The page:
NEW rules designed to make getting a tattoo or a body piercing safer in Wales have been welcomed.
The rules have, however, sparked concerns over increased workloads for Gwynedd Council staff members.
A new mandatory licensing scheme affecting practitioners of “special procedures” – tattooing, semi-permanent skin colouring, cosmetic piercings, acupuncture, dry needling and electrolysis – are due to be introduced by the Welsh Government in June 2024.
Local authorities will then become responsible for enforcing new licensing requirements under Part 4 of the Public Health (Wales) Act 2017.
Cyngor Gwynedd’s central licensing committee was given an introduction to the new scheme by public protection manager Gwenan Mai Roberts at its meeting on Monday.
Currently, “special procedure” practitioners are required to register with their local authority – but enforcement options under the provision were “limited”, a report stated.
And authorities could only refuse an application for skin piercing registration if the applicant has already had a previous registration cancelled by the courts after being found guilty of an offence such as breaching a hygiene byelaw.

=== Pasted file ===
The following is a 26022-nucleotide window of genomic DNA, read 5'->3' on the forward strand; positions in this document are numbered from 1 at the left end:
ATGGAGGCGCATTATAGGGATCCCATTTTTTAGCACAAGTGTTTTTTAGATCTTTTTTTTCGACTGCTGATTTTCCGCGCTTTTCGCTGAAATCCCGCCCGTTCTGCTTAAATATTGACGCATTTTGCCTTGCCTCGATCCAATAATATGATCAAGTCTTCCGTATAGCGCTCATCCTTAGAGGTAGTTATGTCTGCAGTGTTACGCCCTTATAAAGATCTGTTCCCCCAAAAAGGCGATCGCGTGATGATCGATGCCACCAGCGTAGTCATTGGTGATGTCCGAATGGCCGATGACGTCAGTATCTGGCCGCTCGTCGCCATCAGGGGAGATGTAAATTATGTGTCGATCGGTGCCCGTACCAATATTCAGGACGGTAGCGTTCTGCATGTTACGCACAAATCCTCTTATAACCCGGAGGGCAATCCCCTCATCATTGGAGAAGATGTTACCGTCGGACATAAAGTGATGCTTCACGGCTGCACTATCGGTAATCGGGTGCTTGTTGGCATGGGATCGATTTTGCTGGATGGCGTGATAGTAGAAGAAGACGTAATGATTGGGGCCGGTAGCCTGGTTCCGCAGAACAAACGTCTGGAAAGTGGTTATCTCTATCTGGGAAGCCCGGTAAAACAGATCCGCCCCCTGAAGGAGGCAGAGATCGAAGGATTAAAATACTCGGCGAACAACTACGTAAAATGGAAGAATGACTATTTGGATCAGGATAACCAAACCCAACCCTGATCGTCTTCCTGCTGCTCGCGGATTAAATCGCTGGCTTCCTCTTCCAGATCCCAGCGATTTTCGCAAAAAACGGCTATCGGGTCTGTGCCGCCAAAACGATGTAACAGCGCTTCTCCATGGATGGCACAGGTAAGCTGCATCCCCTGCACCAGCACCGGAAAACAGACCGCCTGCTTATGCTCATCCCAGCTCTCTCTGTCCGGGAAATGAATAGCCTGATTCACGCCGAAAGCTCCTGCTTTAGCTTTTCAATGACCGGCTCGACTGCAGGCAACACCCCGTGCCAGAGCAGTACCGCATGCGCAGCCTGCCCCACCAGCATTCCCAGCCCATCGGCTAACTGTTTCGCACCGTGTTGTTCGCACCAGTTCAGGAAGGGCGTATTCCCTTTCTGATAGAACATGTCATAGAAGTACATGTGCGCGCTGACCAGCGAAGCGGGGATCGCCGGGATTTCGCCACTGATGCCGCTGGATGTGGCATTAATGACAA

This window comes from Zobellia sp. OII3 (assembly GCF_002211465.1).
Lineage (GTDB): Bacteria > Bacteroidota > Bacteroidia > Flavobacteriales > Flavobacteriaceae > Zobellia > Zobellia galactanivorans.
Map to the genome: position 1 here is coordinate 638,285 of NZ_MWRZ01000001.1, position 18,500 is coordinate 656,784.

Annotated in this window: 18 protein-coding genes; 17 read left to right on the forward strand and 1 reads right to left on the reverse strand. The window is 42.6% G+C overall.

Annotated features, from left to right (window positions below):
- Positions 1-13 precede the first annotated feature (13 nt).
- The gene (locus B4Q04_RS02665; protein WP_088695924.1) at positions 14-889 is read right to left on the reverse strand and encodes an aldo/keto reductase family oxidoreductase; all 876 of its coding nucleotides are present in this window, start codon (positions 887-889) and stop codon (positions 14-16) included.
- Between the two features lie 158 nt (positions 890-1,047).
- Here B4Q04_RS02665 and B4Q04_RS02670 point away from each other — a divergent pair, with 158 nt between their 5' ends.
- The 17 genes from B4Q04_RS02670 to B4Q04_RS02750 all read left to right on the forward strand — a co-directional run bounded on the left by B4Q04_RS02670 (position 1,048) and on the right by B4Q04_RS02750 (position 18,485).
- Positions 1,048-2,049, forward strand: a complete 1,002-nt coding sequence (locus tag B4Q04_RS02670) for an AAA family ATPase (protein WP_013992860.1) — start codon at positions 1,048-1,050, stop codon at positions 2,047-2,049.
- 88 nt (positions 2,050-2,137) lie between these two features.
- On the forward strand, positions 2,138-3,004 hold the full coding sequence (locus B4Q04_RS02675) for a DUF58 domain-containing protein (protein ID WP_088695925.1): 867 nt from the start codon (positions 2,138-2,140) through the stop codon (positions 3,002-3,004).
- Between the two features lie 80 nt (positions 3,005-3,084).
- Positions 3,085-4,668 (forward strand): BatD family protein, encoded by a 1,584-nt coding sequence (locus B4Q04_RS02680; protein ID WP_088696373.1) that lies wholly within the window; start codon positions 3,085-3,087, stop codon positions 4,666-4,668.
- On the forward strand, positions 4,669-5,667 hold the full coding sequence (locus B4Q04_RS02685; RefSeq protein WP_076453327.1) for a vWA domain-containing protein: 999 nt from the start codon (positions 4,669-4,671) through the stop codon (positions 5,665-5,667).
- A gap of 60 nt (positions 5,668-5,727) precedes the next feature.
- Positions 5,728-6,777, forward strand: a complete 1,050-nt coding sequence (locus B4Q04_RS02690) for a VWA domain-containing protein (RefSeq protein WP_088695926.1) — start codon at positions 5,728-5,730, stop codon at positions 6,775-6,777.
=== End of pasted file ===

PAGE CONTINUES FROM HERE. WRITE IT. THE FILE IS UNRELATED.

The new scheme aimed to reduce health risks associated with the procedures, the committee heard.
“Most notably infections can occur at the site of the procedure and also improper and unhygienic practices may result in the spread of infectious diseases, such as blood-borne viruses,” they were informed.
The new rules mean it will be an offence for a practitioner to carry out any “special procedures” without being licensed, or perform any procedures from an unapproved premise or vehicle.
A full licence will last for three years but a seven day licence could be granted for events such as festivals and conferences.
The licence conditions would also cover a practitioner’s competence, premises, equipment, practices and records.
They would also have to undergo specific training.
Councillor Gwynfor Owen welcomed safety legislation, but was in agreement with Cllr Gareth Jones, who raised concerns over “increasing workloads on the department”.
Cllr Owen asked: “You would expect an additional two or three members of staff – how will the department cope with this increased workload?”
Cllr Eryl Jones Williams also felt it was “more work with fewer resources”.
Gwenan Mai Roberts agreed it was a “valid point,” and said Cyngor Gwynedd would “work to enforce the scheme which would be absorbed into an existing work programme”.
As yet, there had been no extra funding discussed and she said that the council’s departments already faced “significant challenges”.
“If no further funds were forthcoming, the department would have to do their best to implement the scheme, they would have to see how they could cope with it,” she said.
But, she added: “If existing resources mean we can’t maintain or implement the work, we would have to look at resources available, that would be something for the department to consider, and submit a report to the cabinet.”